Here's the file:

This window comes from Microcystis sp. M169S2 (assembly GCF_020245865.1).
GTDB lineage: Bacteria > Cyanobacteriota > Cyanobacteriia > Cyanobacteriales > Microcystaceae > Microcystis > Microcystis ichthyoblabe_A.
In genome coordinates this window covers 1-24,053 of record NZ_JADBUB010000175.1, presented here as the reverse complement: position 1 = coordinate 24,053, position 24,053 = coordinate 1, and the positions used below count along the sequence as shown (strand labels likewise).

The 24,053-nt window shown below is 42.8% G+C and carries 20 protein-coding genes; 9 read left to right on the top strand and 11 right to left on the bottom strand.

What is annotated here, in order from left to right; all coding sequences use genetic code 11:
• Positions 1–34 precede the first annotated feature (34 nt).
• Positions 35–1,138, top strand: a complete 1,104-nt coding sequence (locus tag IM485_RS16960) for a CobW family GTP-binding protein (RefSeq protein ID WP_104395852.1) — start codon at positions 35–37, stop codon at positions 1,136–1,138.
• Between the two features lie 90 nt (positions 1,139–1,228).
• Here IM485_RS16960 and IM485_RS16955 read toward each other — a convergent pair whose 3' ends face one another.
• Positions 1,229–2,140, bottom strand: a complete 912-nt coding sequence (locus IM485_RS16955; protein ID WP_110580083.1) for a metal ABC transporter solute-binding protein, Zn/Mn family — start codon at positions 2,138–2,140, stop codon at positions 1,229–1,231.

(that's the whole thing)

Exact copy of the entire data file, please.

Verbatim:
This window comes from Microcystis sp. M169S2 (assembly GCF_020245865.1).
GTDB lineage: Bacteria > Cyanobacteriota > Cyanobacteriia > Cyanobacteriales > Microcystaceae > Microcystis > Microcystis ichthyoblabe_A.
In genome coordinates this window covers 1-24,053 of record NZ_JADBUB010000175.1, presented here as the reverse complement: position 1 = coordinate 24,053, position 24,053 = coordinate 1, and the positions used below count along the sequence as shown (strand labels likewise).

The 24,053-nt window shown below is 42.8% G+C and carries 20 protein-coding genes; 9 read left to right on the top strand and 11 right to left on the bottom strand.

What is annotated here, in order from left to right; all coding sequences use genetic code 11:
• Positions 1–34 precede the first annotated feature (34 nt).
• Positions 35–1,138, top strand: a complete 1,104-nt coding sequence (locus tag IM485_RS16960) for a CobW family GTP-binding protein (RefSeq protein ID WP_104395852.1) — start codon at positions 35–37, stop codon at positions 1,136–1,138.
• Between the two features lie 90 nt (positions 1,139–1,228).
• Here IM485_RS16960 and IM485_RS16955 read toward each other — a convergent pair whose 3' ends face one another.
• Positions 1,229–2,140, bottom strand: a complete 912-nt coding sequence (locus IM485_RS16955; protein ID WP_110580083.1) for a metal ABC transporter solute-binding protein, Zn/Mn family — start codon at positions 2,138–2,140, stop codon at positions 1,229–1,231.